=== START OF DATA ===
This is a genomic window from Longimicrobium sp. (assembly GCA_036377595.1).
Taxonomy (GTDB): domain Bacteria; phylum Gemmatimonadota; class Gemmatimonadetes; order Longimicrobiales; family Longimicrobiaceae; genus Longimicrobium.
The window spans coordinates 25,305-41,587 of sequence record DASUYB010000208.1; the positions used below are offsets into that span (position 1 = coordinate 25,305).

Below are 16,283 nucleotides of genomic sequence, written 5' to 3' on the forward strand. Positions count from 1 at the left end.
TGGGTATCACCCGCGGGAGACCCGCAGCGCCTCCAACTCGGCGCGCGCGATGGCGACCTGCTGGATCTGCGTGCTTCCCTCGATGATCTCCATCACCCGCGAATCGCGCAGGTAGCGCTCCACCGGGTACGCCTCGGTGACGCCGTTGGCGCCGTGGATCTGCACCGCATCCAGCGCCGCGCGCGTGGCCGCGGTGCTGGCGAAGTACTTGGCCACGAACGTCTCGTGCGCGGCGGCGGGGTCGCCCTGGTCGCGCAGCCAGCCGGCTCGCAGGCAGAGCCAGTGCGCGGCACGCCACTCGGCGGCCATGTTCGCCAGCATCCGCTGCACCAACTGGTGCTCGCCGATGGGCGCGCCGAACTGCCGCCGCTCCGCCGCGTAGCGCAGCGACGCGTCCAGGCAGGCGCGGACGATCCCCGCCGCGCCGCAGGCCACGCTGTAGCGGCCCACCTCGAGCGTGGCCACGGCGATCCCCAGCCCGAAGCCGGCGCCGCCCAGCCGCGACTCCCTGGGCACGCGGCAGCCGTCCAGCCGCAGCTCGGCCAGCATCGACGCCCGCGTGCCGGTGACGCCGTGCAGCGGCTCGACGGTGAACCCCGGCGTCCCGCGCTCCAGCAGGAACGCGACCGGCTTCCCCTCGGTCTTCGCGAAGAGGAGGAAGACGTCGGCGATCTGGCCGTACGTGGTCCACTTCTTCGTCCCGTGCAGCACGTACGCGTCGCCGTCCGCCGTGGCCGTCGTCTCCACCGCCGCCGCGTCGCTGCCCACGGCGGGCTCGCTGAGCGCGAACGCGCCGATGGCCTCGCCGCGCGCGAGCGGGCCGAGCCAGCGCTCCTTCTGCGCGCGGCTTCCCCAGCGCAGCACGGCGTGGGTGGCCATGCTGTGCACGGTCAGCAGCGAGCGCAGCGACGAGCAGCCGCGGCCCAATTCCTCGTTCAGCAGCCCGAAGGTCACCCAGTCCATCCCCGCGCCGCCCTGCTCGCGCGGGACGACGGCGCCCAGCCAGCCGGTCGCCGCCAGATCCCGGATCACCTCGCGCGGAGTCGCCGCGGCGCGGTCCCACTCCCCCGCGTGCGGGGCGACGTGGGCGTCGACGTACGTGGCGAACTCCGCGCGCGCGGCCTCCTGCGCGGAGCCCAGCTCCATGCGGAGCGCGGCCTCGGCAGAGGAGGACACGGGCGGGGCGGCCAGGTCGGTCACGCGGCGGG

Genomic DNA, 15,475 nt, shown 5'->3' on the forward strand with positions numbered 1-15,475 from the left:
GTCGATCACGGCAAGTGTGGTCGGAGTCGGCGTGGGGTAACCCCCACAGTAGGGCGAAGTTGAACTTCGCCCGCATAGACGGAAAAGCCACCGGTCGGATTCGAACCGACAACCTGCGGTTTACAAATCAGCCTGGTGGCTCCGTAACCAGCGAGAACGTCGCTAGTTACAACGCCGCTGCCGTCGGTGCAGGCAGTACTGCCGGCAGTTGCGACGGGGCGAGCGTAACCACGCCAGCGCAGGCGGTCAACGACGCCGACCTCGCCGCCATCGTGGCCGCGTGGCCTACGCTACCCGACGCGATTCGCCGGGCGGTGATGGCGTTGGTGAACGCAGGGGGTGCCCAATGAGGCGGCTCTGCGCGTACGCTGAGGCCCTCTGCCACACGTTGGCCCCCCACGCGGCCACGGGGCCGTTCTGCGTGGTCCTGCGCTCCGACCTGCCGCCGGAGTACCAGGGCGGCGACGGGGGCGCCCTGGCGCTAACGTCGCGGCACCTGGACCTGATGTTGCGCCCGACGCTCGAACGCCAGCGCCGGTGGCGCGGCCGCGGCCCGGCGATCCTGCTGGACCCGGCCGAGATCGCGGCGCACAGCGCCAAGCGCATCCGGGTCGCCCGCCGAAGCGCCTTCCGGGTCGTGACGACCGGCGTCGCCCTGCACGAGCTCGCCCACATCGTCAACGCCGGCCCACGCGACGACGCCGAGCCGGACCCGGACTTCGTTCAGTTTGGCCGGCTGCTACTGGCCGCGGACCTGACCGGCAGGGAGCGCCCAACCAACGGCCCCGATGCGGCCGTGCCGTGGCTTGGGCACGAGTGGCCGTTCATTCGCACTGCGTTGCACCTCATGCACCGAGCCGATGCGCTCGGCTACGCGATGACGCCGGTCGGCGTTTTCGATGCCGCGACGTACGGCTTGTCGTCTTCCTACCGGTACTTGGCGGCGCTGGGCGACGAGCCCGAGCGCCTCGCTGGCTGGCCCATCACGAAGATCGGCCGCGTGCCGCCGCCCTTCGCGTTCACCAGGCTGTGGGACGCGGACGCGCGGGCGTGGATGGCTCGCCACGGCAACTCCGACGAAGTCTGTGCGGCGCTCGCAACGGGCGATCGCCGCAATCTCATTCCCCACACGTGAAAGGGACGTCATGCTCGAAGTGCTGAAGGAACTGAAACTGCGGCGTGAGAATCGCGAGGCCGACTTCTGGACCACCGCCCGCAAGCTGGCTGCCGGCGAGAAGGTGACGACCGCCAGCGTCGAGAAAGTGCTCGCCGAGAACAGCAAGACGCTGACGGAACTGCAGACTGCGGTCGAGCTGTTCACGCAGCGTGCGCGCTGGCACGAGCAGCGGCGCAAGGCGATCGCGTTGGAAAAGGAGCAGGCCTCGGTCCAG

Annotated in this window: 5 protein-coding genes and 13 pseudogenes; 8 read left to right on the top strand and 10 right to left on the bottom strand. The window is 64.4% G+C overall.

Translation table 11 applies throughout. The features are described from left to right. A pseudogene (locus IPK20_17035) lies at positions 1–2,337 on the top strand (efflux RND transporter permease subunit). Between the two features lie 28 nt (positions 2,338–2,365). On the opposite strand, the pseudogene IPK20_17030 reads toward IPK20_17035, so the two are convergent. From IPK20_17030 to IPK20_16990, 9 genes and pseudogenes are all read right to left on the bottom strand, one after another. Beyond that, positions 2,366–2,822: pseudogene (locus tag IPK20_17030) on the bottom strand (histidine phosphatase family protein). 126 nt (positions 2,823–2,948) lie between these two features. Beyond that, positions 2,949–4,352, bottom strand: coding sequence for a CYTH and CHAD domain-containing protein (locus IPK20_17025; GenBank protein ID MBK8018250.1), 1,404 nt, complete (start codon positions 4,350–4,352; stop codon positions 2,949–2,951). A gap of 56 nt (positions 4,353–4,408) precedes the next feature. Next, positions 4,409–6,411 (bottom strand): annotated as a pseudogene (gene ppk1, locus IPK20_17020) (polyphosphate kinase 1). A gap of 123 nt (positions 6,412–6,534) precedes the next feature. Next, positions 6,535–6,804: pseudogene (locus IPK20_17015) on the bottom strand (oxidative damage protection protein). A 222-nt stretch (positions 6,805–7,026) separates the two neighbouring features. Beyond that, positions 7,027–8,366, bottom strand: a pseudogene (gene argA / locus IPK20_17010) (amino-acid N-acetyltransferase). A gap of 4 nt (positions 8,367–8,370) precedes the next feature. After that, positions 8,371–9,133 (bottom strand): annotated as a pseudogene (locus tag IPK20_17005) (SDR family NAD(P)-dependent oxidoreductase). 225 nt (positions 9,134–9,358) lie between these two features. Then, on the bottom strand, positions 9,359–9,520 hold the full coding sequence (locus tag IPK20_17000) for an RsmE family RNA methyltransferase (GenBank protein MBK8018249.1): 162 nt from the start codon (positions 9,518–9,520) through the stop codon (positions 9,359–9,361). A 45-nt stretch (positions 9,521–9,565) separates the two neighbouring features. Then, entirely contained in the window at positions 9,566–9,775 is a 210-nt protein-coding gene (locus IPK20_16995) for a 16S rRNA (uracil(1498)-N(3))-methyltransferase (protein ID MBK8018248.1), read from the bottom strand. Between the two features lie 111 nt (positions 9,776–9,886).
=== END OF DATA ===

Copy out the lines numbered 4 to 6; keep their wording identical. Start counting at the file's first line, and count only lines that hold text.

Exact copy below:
Below are 16,283 nucleotides of genomic sequence, written 5' to 3' on the forward strand. Positions count from 1 at the left end.
TGGGTATCACCCGCGGGAGACCCGCAGCGCCTCCAACTCGGCGCGCGCGATGGCGACCTGCTGGATCTGCGTGCTTCCCTCGATGATCTCCATCACCCGCGAATCGCGCAGGTAGCGCTCCACCGGGTACGCCTCGGTGACGCCGTTGGCGCCGTGGATCTGCACCGCATCCAGCGCCGCGCGCGTGGCCGCGGTGCTGGCGAAGTACTTGGCCACGAACGTCTCGTGCGCGGCGGCGGGGTCGCCCTGGTCGCGCAGCCAGCCGGCTCGCAGGCAGAGCCAGTGCGCGGCACGCCACTCGGCGGCCATGTTCGCCAGCATCCGCTGCACCAACTGGTGCTCGCCGATGGGCGCGCCGAACTGCCGCCGCTCCGCCGCGTAGCGCAGCGACGCGTCCAGGCAGGCGCGGACGATCCCCGCCGCGCCGCAGGCCACGCTGTAGCGGCCCACCTCGAGCGTGGCCACGGCGATCCCCAGCCCGAAGCCGGCGCCGCCCAGCCGCGACTCCCTGGGCACGCGGCAGCCGTCCAGCCGCAGCTCGGCCAGCATCGACGCCCGCGTGCCGGTGACGCCGTGCAGCGGCTCGACGGTGAACCCCGGCGTCCCGCGCTCCAGCAGGAACGCGACCGGCTTCCCCTCGGTCTTCGCGAAGAGGAGGAAGACGTCGGCGATCTGGCCGTACGTGGTCCACTTCTTCGTCCCGTGCAGCACGTACGCGTCGCCGTCCGCCGTGGCCGTCGTCTCCACCGCCGCCGCGTCGCTGCCCACGGCGGGCTCGCTGAGCGCGAACGCGCCGATGGCCTCGCCGCGCGCGAGCGGGCCGAGCCAGCGCTCCTTCTGCGCGCGGCTTCCCCAGCGCAGCACGGCGTGGGTGGCCATGCTGTGCACGGTCAGCAGCGAGCGCAGCGACGAGCAGCCGCGGCCCAATTCCTCGTTCAGCAGCCCGAAGGTCACCCAGTCCATCCCCGCGCCGCCCTGCTCGCGCGGGACGACGGCGCCCAGCCAGCCGGTCGCCGCCAGATCCCGGATCACCTCGCGCGGAGTCGCCGCGGCGCGGTCCCACTCCCCCGCGTGCGGGGCGACGTGGGCGTCGACGTACGTGGCGAACTCCGCGCGCGCGGCCTCCTGCGCGGAGCCCAGCTCCATGCGGAGCGCGGCCTCGGCAGAGGAGGACACGGGCGGGGCGGCCAGGTCGGTCACGCGGCGGG

Genomic DNA, 15,475 nt, shown 5'->3' on the forward strand with positions numbered 1-15,475 from the left: